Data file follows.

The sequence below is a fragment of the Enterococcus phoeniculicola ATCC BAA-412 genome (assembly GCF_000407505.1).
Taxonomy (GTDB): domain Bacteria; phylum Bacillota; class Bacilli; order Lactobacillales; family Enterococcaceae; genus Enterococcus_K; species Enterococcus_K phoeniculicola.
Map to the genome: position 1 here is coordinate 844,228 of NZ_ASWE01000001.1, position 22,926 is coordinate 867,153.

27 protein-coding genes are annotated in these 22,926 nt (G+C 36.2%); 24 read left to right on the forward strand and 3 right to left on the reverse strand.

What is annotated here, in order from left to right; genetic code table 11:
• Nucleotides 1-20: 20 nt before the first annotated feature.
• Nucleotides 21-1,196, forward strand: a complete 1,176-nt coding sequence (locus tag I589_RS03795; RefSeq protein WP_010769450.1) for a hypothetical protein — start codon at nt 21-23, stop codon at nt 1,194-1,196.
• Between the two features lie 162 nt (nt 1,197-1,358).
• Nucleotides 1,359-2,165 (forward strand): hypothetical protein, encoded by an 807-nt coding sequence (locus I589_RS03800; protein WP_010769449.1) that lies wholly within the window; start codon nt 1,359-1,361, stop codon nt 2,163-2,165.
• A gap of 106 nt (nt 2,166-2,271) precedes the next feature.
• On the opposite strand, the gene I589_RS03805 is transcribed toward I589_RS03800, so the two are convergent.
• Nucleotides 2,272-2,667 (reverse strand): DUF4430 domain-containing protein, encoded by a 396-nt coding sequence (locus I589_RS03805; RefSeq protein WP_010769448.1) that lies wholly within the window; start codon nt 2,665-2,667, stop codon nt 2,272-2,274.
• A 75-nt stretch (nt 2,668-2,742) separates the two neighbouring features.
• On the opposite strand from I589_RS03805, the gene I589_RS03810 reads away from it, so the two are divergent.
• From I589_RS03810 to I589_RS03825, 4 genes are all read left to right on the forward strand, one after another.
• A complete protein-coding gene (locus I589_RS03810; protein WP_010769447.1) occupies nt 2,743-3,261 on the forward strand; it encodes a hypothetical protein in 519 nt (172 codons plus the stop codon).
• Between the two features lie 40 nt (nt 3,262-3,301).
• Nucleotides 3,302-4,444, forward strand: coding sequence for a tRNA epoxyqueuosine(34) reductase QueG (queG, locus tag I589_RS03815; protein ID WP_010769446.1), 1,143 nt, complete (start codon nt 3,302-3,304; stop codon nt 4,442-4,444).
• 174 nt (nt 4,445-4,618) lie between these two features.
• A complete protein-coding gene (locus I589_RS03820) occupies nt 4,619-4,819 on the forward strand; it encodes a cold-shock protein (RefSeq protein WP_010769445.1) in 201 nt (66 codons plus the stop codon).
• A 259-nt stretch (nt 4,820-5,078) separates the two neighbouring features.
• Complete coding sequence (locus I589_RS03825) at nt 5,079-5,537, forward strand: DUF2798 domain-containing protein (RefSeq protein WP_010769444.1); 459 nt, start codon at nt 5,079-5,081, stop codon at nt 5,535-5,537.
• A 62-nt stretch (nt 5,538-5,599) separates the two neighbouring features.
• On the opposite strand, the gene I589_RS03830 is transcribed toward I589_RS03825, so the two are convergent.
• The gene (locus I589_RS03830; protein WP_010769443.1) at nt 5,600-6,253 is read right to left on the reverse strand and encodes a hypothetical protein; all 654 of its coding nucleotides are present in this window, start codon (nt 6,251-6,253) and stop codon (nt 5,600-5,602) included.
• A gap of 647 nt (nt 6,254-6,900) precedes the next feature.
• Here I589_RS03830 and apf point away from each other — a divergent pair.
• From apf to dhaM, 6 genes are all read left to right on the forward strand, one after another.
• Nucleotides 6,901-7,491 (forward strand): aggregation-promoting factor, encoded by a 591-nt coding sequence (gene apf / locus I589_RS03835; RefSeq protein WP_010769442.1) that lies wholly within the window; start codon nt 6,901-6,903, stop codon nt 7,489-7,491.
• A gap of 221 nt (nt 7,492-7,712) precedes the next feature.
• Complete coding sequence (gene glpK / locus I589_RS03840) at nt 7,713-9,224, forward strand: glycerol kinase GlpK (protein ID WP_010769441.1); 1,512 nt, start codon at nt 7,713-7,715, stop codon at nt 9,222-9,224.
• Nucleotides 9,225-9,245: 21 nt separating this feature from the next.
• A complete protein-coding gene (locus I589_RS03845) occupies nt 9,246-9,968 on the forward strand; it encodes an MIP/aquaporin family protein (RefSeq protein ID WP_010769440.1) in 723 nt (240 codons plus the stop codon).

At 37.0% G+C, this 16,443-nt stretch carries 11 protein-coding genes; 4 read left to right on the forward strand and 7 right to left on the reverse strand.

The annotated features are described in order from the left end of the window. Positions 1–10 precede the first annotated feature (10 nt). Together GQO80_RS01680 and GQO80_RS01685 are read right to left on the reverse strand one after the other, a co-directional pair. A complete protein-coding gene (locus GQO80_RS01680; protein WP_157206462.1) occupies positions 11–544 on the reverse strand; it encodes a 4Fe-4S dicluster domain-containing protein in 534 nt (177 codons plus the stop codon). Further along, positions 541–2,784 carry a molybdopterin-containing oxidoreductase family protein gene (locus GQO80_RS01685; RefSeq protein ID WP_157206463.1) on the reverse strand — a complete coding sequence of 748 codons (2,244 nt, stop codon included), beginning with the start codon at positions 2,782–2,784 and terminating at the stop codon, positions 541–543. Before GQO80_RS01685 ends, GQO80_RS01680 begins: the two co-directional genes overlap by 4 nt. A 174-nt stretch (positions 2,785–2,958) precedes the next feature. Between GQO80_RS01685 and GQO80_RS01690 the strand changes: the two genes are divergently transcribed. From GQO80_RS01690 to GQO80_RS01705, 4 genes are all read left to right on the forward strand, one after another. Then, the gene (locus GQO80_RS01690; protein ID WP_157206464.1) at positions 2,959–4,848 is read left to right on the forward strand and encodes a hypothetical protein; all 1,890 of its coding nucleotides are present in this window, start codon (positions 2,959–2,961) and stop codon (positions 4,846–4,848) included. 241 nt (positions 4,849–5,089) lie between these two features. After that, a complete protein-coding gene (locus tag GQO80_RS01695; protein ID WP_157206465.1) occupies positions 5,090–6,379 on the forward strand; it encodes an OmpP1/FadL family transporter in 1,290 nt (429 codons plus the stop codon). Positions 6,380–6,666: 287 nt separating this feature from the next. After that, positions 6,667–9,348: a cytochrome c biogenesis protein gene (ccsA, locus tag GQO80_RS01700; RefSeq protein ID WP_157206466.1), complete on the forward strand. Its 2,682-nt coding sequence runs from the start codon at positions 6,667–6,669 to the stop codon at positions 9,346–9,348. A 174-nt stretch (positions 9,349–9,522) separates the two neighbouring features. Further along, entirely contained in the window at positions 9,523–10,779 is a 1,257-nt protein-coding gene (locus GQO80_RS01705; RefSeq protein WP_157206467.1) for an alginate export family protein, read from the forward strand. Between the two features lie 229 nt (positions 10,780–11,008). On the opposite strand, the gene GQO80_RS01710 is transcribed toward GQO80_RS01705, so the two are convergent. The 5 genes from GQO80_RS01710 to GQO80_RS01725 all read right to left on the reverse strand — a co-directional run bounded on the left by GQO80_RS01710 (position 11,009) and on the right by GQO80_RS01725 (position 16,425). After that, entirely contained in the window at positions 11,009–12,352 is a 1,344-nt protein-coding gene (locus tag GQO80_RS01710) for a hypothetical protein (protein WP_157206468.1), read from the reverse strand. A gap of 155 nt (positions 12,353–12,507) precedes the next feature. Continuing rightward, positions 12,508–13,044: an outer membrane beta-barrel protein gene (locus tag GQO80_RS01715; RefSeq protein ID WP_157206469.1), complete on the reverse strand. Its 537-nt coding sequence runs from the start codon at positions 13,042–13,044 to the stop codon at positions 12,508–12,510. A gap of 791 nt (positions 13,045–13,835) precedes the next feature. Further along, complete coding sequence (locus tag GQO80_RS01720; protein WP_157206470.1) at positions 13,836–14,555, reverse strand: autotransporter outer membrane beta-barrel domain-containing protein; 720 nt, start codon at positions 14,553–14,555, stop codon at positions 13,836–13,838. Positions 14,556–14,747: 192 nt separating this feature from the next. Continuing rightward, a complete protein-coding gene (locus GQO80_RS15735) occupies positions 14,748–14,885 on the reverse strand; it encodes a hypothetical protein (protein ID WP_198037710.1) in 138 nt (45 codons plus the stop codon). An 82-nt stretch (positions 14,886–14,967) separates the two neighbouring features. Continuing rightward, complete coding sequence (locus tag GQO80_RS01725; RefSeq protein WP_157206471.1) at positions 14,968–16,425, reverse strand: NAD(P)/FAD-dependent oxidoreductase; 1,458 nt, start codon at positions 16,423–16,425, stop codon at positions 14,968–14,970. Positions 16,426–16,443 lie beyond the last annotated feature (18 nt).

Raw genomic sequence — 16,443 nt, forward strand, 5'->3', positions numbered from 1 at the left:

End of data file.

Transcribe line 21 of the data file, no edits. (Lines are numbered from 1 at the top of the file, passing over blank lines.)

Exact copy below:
• A 259-nt stretch (nt 4,820-5,078) separates the two neighbouring features.